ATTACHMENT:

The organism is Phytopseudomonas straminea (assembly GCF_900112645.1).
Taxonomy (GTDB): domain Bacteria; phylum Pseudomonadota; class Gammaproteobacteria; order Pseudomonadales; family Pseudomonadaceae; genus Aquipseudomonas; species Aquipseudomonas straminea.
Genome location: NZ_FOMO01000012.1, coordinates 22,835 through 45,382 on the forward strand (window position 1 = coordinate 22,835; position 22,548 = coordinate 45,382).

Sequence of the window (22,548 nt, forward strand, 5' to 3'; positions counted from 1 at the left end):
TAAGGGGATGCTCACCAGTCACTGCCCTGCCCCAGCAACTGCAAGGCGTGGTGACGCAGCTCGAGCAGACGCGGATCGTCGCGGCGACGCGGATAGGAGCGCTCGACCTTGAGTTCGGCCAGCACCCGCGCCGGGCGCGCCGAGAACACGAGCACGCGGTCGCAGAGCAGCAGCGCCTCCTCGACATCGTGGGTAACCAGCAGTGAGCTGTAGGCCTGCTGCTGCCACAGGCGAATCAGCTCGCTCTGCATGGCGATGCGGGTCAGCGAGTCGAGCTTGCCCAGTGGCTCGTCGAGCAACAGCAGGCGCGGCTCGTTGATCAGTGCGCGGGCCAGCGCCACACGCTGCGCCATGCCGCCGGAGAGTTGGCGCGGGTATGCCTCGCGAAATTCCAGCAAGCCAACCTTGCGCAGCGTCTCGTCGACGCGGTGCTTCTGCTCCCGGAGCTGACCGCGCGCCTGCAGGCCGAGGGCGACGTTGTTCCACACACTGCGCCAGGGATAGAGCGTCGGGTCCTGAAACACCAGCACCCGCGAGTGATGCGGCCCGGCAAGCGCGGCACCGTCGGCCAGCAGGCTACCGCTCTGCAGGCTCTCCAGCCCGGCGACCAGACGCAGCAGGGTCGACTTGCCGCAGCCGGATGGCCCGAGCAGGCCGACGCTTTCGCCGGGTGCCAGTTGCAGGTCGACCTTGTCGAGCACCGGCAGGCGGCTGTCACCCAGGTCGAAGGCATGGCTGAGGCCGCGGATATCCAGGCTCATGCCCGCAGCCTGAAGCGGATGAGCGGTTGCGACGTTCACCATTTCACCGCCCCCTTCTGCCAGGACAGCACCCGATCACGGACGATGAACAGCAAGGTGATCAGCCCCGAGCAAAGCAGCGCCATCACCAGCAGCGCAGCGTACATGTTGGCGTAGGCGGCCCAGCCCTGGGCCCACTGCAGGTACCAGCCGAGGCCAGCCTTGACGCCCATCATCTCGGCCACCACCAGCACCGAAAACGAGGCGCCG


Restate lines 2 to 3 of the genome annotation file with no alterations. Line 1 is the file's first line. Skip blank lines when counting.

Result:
Taxonomy (GTDB): domain Bacteria; phylum Pseudomonadota; class Gammaproteobacteria; order Pseudomonadales; family Pseudomonadaceae; genus Aquipseudomonas; species Aquipseudomonas straminea.
Genome location: NZ_FOMO01000012.1, coordinates 22,835 through 45,382 on the forward strand (window position 1 = coordinate 22,835; position 22,548 = coordinate 45,382).